The Associated Press reports John Deere and other farm equipment manufacturers faced off this week against the state of New Hampshire over the so-called Auto Dealer Bill of Rights law, which lawmakers expanded to encompass manufacturers of tractors and yard and garden equipment.
On Thursday, September 10, 2015, lawyers for John Deere and other manufacturers argued their case in front of the New Hampshire Supreme Court.
According to the report:
"'It protects dealers and, I would argue, it hurts consumers,' attorney Gordon MacDonald, representing John Deere, told the court. Because the law is retroactive, it affects every existing contract the company has with dealers, he said.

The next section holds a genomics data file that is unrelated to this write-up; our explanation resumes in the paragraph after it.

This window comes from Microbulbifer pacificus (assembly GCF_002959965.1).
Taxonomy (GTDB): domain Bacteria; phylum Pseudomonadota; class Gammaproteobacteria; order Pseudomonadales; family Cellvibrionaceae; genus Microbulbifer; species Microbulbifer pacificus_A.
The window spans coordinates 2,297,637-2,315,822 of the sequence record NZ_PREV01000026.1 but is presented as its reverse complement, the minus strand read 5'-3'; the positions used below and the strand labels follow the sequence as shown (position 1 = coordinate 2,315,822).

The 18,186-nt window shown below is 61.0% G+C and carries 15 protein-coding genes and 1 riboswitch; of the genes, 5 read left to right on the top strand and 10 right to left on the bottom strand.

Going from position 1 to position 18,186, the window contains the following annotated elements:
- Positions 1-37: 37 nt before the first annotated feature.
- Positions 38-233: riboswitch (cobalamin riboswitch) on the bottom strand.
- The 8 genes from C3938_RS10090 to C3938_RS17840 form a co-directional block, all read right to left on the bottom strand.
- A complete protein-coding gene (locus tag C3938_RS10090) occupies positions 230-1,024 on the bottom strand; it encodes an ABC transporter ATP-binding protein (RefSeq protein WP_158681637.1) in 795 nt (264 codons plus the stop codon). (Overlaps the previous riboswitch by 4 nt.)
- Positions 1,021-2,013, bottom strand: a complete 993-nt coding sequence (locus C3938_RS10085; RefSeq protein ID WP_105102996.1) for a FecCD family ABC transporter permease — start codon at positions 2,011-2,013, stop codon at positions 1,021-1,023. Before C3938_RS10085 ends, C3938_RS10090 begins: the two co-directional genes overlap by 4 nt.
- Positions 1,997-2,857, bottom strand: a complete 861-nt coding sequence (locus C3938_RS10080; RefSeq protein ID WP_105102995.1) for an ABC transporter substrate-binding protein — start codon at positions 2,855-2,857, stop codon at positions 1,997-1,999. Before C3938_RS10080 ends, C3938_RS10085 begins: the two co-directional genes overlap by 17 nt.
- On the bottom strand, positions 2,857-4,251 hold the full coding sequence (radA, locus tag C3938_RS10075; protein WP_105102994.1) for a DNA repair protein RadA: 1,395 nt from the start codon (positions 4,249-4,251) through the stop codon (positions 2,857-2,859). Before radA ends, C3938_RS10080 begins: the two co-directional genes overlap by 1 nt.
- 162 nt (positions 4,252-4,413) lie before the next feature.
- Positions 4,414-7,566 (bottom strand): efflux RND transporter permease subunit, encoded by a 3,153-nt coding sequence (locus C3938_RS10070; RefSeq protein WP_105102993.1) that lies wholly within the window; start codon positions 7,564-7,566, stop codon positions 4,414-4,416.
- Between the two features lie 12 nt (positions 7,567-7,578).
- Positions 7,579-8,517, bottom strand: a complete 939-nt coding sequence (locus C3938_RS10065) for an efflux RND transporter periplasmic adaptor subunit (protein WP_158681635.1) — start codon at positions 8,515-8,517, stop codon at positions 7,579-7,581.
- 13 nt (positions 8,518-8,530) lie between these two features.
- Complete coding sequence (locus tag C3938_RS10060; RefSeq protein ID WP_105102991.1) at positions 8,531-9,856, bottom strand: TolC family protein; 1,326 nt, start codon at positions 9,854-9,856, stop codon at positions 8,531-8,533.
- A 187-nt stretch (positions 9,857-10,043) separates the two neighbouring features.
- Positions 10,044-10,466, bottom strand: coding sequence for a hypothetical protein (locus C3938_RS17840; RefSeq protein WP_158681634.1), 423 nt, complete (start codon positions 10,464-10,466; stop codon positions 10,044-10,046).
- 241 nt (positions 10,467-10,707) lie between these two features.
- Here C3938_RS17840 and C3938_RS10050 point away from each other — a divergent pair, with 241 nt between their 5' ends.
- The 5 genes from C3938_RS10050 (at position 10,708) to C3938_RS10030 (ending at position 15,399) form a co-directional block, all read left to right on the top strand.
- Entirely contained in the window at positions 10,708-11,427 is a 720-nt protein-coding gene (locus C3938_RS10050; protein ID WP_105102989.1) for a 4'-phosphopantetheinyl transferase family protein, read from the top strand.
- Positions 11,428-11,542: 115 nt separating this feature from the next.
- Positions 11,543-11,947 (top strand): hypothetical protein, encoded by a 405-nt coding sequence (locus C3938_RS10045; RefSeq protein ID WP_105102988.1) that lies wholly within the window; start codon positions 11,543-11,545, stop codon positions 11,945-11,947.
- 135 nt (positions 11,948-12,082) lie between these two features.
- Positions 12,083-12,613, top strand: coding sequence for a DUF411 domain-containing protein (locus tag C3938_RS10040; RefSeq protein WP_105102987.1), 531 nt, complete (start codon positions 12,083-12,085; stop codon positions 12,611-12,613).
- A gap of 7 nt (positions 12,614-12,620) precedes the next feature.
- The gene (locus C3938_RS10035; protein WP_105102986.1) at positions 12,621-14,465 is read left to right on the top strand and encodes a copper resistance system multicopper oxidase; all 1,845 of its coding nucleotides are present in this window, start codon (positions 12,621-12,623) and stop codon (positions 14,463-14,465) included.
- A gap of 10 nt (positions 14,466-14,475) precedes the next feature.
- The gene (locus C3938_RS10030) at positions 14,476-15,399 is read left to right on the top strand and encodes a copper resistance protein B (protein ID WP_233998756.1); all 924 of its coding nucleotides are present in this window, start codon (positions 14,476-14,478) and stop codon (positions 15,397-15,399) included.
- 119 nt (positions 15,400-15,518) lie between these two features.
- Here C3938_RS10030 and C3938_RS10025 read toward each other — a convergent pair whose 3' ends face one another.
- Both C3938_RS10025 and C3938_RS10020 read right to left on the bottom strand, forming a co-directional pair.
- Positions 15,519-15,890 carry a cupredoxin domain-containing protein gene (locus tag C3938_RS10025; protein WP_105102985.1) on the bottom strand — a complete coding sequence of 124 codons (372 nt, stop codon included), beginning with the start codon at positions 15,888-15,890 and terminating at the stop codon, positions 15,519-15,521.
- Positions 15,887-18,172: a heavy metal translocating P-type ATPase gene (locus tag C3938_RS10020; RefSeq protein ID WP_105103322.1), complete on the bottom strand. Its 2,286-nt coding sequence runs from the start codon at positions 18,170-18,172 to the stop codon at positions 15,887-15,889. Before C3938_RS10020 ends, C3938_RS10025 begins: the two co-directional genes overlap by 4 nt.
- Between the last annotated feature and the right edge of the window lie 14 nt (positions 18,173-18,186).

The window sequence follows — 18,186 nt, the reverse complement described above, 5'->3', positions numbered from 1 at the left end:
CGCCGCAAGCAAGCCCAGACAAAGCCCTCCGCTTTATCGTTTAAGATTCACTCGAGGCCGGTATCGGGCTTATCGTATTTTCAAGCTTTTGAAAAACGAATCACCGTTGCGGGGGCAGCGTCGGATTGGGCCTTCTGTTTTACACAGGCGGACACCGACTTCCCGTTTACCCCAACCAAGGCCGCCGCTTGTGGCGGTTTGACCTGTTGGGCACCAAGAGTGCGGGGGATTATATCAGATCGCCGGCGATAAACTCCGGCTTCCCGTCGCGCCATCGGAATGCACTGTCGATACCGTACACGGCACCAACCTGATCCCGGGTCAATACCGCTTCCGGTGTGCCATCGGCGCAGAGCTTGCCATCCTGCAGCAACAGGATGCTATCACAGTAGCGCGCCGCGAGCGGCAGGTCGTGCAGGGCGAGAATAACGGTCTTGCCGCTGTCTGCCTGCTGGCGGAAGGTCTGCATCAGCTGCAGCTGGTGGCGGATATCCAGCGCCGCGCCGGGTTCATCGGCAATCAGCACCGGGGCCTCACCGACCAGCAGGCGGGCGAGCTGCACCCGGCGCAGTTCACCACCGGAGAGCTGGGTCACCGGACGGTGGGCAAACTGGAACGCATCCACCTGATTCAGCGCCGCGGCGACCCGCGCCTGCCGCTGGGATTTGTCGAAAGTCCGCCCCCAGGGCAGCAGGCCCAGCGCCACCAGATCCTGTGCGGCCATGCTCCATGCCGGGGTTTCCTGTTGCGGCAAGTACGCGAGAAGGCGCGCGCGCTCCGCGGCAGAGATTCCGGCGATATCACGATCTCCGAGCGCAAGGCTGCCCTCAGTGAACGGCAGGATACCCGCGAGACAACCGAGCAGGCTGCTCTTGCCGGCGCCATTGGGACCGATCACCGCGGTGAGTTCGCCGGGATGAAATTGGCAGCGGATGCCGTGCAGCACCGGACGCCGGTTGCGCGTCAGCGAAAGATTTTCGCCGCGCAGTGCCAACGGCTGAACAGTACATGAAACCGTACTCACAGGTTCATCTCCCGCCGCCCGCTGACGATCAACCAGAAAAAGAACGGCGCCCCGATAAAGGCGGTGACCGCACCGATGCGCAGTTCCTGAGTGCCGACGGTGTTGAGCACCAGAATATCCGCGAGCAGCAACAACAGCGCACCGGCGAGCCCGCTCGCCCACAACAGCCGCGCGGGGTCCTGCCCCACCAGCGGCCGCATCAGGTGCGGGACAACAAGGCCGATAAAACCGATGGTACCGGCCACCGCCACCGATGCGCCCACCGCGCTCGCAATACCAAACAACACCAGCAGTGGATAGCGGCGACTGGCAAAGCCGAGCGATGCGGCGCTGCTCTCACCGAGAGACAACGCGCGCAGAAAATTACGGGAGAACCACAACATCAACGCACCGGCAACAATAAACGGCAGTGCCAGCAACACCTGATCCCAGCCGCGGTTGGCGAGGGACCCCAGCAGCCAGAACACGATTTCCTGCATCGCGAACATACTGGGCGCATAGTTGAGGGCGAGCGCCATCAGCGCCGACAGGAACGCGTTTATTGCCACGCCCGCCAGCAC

"Assistant Attorney General Francis Fredericks argued that the new law is a merger of laws that previously dealt separately with automobile manufacturers and farm and tractor manufacturers. The new law bars manufacturers from terminating contracts with dealers without just cause and places the burden on the manufacturers to justify any terminations.
"MacDonald argues that that undermines the essence of Deere’s contracts with its dealers.
"'We agree with the dealers to sell certain products, where they can sell them and who can sell them,' MacDonald argued, saying provisions of the new law violate constitutional protections.
"Attorney Brian Cullen, representing Kubota Tractor Corp., said the law amounts to “a hostile takeover” of the industry."
The justices didn't indicate when they would make a ruling in the case.